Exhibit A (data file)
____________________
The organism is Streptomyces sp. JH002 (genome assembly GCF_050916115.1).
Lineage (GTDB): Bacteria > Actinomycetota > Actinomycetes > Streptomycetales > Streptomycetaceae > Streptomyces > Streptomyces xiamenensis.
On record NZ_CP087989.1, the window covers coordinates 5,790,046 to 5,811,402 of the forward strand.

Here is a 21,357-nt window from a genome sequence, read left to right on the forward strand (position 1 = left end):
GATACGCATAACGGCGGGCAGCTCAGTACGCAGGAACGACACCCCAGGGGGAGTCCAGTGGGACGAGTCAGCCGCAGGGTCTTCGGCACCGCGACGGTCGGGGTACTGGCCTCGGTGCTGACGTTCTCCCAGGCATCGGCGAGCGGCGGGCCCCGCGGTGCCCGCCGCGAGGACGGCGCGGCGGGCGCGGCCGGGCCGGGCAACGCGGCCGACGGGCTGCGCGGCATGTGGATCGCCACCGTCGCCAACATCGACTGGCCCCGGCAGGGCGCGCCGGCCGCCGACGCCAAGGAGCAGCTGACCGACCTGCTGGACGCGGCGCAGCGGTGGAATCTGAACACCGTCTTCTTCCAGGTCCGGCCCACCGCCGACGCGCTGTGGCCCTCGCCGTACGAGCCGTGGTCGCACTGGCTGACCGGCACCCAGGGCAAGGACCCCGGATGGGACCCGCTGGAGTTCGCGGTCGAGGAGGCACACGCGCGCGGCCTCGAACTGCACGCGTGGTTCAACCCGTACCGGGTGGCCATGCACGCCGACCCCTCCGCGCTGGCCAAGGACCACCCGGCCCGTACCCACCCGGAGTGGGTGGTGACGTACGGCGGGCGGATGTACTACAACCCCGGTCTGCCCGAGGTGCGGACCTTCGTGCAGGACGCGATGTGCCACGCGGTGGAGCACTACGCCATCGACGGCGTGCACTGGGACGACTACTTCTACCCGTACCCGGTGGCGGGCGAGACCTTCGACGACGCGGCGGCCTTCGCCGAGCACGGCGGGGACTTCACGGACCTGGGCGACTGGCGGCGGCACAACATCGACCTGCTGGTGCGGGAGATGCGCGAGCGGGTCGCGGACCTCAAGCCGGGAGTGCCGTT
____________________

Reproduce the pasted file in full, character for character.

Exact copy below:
The organism is Streptomyces sp. JH002 (genome assembly GCF_050916115.1).
Lineage (GTDB): Bacteria > Actinomycetota > Actinomycetes > Streptomycetales > Streptomycetaceae > Streptomyces > Streptomyces xiamenensis.
On record NZ_CP087989.1, the window covers coordinates 5,790,046 to 5,811,402 of the forward strand.

Here is a 21,357-nt window from a genome sequence, read left to right on the forward strand (position 1 = left end):
GATACGCATAACGGCGGGCAGCTCAGTACGCAGGAACGACACCCCAGGGGGAGTCCAGTGGGACGAGTCAGCCGCAGGGTCTTCGGCACCGCGACGGTCGGGGTACTGGCCTCGGTGCTGACGTTCTCCCAGGCATCGGCGAGCGGCGGGCCCCGCGGTGCCCGCCGCGAGGACGGCGCGGCGGGCGCGGCCGGGCCGGGCAACGCGGCCGACGGGCTGCGCGGCATGTGGATCGCCACCGTCGCCAACATCGACTGGCCCCGGCAGGGCGCGCCGGCCGCCGACGCCAAGGAGCAGCTGACCGACCTGCTGGACGCGGCGCAGCGGTGGAATCTGAACACCGTCTTCTTCCAGGTCCGGCCCACCGCCGACGCGCTGTGGCCCTCGCCGTACGAGCCGTGGTCGCACTGGCTGACCGGCACCCAGGGCAAGGACCCCGGATGGGACCCGCTGGAGTTCGCGGTCGAGGAGGCACACGCGCGCGGCCTCGAACTGCACGCGTGGTTCAACCCGTACCGGGTGGCCATGCACGCCGACCCCTCCGCGCTGGCCAAGGACCACCCGGCCCGTACCCACCCGGAGTGGGTGGTGACGTACGGCGGGCGGATGTACTACAACCCCGGTCTGCCCGAGGTGCGGACCTTCGTGCAGGACGCGATGTGCCACGCGGTGGAGCACTACGCCATCGACGGCGTGCACTGGGACGACTACTTCTACCCGTACCCGGTGGCGGGCGAGACCTTCGACGACGCGGCGGCCTTCGCCGAGCACGGCGGGGACTTCACGGACCTGGGCGACTGGCGGCGGCACAACATCGACCTGCTGGTGCGGGAGATGCGCGAGCGGGTCGCGGACCTCAAGCCGGGAGTGCCGTT